CHENNAI: Solomon’s evenings are very different from those of his 22-year-old peers. Perched on a platform on Singer Street in Broadway, he is surrounded by a dozen children between the ages of six and 14 — some of them chanting verses from the Thirukkural, some deep in thought over their arithmetic workbooks. As someone from the homeless community himself, Solomon decided during the lockdown that it was a good time to start evening tuitions for his young friends, all from homeless families nearby.
He feared that staying away from school for months together would cause the children to lose their interest and will to learn. “The families here don’t have access to mobile phones, so there was no question of online classes. When I started the tuitions, the children came reluctantly, but it has now become a regular affair. Now, even if I’m unable to take classes for a day, the children call on my mobile phone and ask why I haven’t come,” says Solomon.
Solomon’s family has lived off Frazer Bridge Road, in a makeshift tent made of tarpaulin sheets, for at least two generations. His father was a loadman and his mother, a domestic help. “When you’ve stayed in a place for so long, even if it is a footpath of a busy road, it becomes home,” he says. “I wanted to do something for the children. All of us know each other; the homeless families on the nearby streets are either family or have become family over the years,” Solomon explains.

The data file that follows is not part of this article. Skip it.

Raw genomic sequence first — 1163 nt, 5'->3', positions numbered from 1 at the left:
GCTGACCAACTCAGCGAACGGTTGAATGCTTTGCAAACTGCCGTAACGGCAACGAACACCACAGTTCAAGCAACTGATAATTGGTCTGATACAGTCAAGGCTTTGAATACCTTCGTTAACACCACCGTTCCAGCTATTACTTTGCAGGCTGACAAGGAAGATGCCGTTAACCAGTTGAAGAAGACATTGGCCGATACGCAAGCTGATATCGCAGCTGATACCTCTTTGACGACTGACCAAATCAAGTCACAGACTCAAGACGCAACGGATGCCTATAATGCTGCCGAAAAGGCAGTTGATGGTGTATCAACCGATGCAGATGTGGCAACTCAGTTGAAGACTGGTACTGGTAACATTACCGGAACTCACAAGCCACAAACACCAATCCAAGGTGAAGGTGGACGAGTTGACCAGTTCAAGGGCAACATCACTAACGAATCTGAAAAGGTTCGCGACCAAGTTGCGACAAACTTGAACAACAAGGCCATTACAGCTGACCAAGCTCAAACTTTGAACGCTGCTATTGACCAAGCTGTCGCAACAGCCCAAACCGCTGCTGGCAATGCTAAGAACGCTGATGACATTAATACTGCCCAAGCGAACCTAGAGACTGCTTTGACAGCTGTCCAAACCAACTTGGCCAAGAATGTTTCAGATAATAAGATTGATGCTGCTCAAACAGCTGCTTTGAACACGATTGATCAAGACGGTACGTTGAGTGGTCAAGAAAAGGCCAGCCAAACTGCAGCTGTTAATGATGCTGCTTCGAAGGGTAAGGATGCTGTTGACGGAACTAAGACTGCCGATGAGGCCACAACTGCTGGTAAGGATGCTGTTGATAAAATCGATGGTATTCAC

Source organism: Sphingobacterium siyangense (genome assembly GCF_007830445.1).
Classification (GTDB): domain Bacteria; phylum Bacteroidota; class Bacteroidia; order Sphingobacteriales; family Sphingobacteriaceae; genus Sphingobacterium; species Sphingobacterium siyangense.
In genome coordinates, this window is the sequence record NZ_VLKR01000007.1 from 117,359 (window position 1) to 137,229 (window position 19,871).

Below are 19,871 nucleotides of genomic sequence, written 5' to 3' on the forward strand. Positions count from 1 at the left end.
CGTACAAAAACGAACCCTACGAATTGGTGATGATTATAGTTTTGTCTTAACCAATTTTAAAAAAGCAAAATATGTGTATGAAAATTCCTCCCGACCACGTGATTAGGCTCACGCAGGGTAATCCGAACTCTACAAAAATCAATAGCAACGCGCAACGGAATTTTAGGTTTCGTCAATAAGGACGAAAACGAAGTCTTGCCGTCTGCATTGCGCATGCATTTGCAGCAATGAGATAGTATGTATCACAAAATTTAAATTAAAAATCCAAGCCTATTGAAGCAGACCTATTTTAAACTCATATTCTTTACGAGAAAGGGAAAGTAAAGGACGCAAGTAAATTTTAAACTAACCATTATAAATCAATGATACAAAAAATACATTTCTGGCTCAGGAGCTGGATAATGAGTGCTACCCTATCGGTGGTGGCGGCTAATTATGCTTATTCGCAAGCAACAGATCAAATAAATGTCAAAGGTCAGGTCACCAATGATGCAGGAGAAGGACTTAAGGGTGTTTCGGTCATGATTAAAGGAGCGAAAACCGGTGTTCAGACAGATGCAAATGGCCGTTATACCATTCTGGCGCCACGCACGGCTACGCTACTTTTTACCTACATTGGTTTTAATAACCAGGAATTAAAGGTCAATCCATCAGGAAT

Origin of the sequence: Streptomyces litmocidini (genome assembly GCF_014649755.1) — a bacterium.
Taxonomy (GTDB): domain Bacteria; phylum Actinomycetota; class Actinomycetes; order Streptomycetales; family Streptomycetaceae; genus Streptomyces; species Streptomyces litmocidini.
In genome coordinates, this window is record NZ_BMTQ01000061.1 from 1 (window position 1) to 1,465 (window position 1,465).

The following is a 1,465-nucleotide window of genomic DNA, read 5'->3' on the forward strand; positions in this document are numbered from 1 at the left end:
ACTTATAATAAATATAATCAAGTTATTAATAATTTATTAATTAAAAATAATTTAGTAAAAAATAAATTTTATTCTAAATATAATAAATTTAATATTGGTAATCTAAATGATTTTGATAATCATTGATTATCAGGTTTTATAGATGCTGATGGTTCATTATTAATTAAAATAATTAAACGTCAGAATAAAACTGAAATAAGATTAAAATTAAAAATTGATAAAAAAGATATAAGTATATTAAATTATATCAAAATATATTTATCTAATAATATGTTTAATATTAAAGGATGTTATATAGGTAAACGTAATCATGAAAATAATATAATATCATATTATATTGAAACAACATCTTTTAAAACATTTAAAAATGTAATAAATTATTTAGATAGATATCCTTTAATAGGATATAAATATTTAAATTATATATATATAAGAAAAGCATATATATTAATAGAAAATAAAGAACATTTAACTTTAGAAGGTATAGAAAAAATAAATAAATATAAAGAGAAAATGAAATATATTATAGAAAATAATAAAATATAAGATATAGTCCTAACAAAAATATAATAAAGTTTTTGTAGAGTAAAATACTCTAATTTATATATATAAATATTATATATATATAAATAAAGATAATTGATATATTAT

The 22-year-old has a reputation on the streets — of being the only one from the homeless community there to have ‘seen’ college. The parents of other children consider him a good influence on their kids, and a role model to emulate. “I enrolled at Pachaiyappa’s College for the BA (Economics) course in English medium. But after completing a year, I was forced to drop out and start working since my father had health issues,” he recounts. Since he hasn’t graduated, Solomon fears teaching the 20-odd children in the locality incorrectly. “I only teach up to Class 8. Now, I’m more confident, but earlier I was scared of getting the concepts wrong. So I would train myself whenever I had time.
But I realised that what really matters is to keep them engaged and interested in the process of learning. I think I have achieved that,” he shares. Solomon now teaches children from Classes 2 to 8, all belonging to Corporation and Government schools, in two batches — on Singer Street and Ratan Bazaar on alternate days. “On Singer Street, the family of one of the students graciously lends us their house (a makeshift tent) for an hour in the evenings so I can teach there. But in Ratan Bazaar, I teach on the platform off the road, where the children are easily distracted, watching people walk or fight, since its a market and there’s always something going on,” he says. Solomon now hopes to teach more homeless children in other localities, and is looking for people to help him — either by taking classes or by offering him space to conduct tuitions.